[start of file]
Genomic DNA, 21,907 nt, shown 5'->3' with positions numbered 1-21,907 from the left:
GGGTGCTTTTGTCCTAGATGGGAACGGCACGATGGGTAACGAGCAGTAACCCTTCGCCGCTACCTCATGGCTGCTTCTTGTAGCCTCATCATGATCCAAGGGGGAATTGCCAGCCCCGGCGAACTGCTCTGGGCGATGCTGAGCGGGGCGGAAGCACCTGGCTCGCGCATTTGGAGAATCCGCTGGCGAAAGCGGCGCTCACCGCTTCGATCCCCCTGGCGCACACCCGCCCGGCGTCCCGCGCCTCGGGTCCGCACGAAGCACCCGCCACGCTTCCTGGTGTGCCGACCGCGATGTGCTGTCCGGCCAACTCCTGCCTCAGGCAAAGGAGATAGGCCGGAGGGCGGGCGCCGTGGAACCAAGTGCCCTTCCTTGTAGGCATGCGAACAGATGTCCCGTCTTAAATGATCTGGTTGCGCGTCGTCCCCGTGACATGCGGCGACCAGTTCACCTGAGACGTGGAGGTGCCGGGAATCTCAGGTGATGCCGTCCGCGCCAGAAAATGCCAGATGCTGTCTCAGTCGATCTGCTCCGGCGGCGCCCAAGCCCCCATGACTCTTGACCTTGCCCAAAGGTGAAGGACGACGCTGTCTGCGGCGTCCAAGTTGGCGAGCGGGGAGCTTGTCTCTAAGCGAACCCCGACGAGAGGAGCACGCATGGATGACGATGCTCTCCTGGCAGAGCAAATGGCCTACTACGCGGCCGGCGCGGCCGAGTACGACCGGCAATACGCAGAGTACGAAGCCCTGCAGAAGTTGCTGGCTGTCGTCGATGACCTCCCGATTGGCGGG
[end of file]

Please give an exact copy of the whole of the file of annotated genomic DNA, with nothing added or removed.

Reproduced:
Genomic DNA, 21,907 nt, shown 5'->3' with positions numbered 1-21,907 from the left:
GGGTGCTTTTGTCCTAGATGGGAACGGCACGATGGGTAACGAGCAGTAACCCTTCGCCGCTACCTCATGGCTGCTTCTTGTAGCCTCATCATGATCCAAGGGGGAATTGCCAGCCCCGGCGAACTGCTCTGGGCGATGCTGAGCGGGGCGGAAGCACCTGGCTCGCGCATTTGGAGAATCCGCTGGCGAAAGCGGCGCTCACCGCTTCGATCCCCCTGGCGCACACCCGCCCGGCGTCCCGCGCCTCGGGTCCGCACGAAGCACCCGCCACGCTTCCTGGTGTGCCGACCGCGATGTGCTGTCCGGCCAACTCCTGCCTCAGGCAAAGGAGATAGGCCGGAGGGCGGGCGCCGTGGAACCAAGTGCCCTTCCTTGTAGGCATGCGAACAGATGTCCCGTCTTAAATGATCTGGTTGCGCGTCGTCCCCGTGACATGCGGCGACCAGTTCACCTGAGACGTGGAGGTGCCGGGAATCTCAGGTGATGCCGTCCGCGCCAGAAAATGCCAGATGCTGTCTCAGTCGATCTGCTCCGGCGGCGCCCAAGCCCCCATGACTCTTGACCTTGCCCAAAGGTGAAGGACGACGCTGTCTGCGGCGTCCAAGTTGGCGAGCGGGGAGCTTGTCTCTAAGCGAACCCCGACGAGAGGAGCACGCATGGATGACGATGCTCTCCTGGCAGAGCAAATGGCCTACTACGCGGCCGGCGCGGCCGAGTACGACCGGCAATACGCAGAGTACGAAGCCCTGCAGAAGTTGCTGGCTGTCGTCGATGACCTCCCGATTGGCGGG